Mancherial’s farmer blooms in marigold cultivation

While no farmer is coming forward to raise marigold crops, Pendyala Srinivas is leading by example in growing the beautiful flowers and is reaping riches in it.

By   |  Published: 21st Oct 2020  2:56 pmUpdated: 22nd Oct 2020  12:55 am

Mancherial: The yellow colored marigold flower is a key ingredient of all festivals of Hindu religion. Unfortunately, very few farmers are showing interest to grow the crop owing to certain difficulties in cultivating it and the costs involved in it. But, Pendyala Srinivas, a young farmer from Kottur village in Luxettipet mandal, has been growing the flowers for the last eight years.

While no farmer is coming forward to raise marigold crops, Srinivas is leading by example in growing the beautiful flowers and is reaping riches in it. Perhaps, he may be the first farmer to have ventured into this field in 2012. He is cultivating two varieties of the flowers, yellow dollar (Tagetus patula) and red dollar (Tagetus erecta) in half an acre land in his six acre agriculture field where cotton and vegetables are also grown.

“It’s challenging but a profitable crop. You need to take care of the plants from the stage of germination till flowering. I studied techniques to grow this crop by watching videos on YouTube and some magazines on agriculture. I am fascinated by the flower crop. One can earn higher earnings by cultivating the flowers, following heavy demand for the same in the market,” Srinivas told ‘Telangana Today’.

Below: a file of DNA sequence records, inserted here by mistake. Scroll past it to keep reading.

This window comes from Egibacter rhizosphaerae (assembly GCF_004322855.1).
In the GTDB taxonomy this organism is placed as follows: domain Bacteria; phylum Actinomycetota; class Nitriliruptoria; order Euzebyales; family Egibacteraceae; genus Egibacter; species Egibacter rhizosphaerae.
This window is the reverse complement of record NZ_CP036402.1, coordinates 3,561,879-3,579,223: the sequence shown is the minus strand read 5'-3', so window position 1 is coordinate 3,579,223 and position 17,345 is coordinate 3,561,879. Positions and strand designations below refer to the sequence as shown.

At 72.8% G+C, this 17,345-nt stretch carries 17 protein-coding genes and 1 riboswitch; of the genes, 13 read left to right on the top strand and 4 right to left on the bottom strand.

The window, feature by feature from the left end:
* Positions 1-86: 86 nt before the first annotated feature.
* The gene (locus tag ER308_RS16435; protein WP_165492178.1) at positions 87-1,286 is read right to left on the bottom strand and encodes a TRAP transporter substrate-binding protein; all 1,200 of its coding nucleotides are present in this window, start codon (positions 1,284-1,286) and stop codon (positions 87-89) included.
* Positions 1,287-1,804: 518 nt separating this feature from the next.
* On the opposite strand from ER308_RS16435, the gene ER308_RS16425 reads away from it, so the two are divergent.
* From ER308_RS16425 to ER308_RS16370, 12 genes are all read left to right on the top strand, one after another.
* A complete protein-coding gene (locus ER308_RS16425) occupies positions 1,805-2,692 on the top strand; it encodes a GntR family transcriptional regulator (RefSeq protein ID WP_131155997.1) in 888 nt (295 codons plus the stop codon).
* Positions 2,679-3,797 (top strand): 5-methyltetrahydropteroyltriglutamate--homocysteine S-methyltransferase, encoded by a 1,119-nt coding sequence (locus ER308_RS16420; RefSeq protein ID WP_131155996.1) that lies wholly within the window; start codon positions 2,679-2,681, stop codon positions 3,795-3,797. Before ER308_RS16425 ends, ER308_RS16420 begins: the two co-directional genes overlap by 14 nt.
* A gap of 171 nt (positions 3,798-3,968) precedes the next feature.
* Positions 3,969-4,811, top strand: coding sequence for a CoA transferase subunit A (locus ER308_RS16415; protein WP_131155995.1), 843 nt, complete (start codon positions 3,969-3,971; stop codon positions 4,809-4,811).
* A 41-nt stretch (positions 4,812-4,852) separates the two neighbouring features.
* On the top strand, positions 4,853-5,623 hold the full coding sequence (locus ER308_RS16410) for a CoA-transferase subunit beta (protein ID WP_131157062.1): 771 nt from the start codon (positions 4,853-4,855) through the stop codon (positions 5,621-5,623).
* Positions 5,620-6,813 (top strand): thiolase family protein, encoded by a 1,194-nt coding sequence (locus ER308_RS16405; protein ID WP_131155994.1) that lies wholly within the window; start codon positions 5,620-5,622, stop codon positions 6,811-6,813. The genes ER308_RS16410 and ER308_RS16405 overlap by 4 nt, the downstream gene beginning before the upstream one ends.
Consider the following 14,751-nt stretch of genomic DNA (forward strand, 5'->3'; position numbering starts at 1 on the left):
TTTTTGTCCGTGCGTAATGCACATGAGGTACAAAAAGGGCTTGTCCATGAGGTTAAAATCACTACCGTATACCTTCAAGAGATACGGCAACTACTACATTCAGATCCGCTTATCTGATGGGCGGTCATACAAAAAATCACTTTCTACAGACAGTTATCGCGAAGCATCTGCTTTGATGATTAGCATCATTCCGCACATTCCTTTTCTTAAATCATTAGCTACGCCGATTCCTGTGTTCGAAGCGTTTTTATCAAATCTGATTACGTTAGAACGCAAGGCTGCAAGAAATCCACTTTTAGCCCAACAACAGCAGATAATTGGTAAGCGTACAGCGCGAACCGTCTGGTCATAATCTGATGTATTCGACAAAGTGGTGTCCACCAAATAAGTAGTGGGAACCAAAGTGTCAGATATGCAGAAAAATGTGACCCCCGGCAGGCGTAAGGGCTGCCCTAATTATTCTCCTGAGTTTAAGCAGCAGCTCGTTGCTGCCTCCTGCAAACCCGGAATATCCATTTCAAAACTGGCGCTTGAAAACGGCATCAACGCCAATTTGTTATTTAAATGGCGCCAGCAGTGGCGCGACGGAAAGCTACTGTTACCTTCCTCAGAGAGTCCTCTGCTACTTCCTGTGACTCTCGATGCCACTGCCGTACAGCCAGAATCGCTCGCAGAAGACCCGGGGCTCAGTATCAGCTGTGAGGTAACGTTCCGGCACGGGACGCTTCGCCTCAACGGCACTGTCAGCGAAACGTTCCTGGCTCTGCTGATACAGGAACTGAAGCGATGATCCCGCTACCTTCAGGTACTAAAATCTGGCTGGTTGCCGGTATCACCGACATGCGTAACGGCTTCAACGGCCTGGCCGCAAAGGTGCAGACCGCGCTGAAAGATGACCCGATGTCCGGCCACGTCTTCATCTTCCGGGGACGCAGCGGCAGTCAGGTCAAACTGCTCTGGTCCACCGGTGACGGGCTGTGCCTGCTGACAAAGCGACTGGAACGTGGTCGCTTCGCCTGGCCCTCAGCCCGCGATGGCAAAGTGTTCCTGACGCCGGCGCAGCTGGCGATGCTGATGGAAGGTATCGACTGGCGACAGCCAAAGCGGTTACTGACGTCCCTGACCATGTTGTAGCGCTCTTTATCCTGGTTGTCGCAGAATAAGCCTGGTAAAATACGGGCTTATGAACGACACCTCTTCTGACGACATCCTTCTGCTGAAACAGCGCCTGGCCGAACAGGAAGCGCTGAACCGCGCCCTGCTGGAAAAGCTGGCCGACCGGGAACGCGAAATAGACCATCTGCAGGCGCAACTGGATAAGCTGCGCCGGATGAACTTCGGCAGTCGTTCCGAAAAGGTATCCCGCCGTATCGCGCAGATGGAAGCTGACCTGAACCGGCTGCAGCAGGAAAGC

He says he was able to excel in this field due to his passion for the crop and for producing quality flowers. He attributed his success to the unwavering support extended by his parents and his wife. He reasoned that proximity of his field to Luxettipet-Jannaram road played a vital role in attracting customers belonging to several parts of the erstwhile Adilabad district.

The 31-year old innovative farmer, who did his MSc in Zoology, stated that the crop could be grown in red soils and duration of the crop was somewhere between 90 and 100 days of time. He opined that diligent farmers could enter into the field and one could make profits in raising the flowers by using organic fertilisers and pesticides such as dung and cow urine.

Srinivas felt the government should supply the seeds at subsidised rates in order to encourage farmers to venture into the field. He, however, regretted that he faced problems due to shortage of pesticides. He warned the farmers to be cautious while choosing the seeds. He added that the growers should own marketing skills as well.


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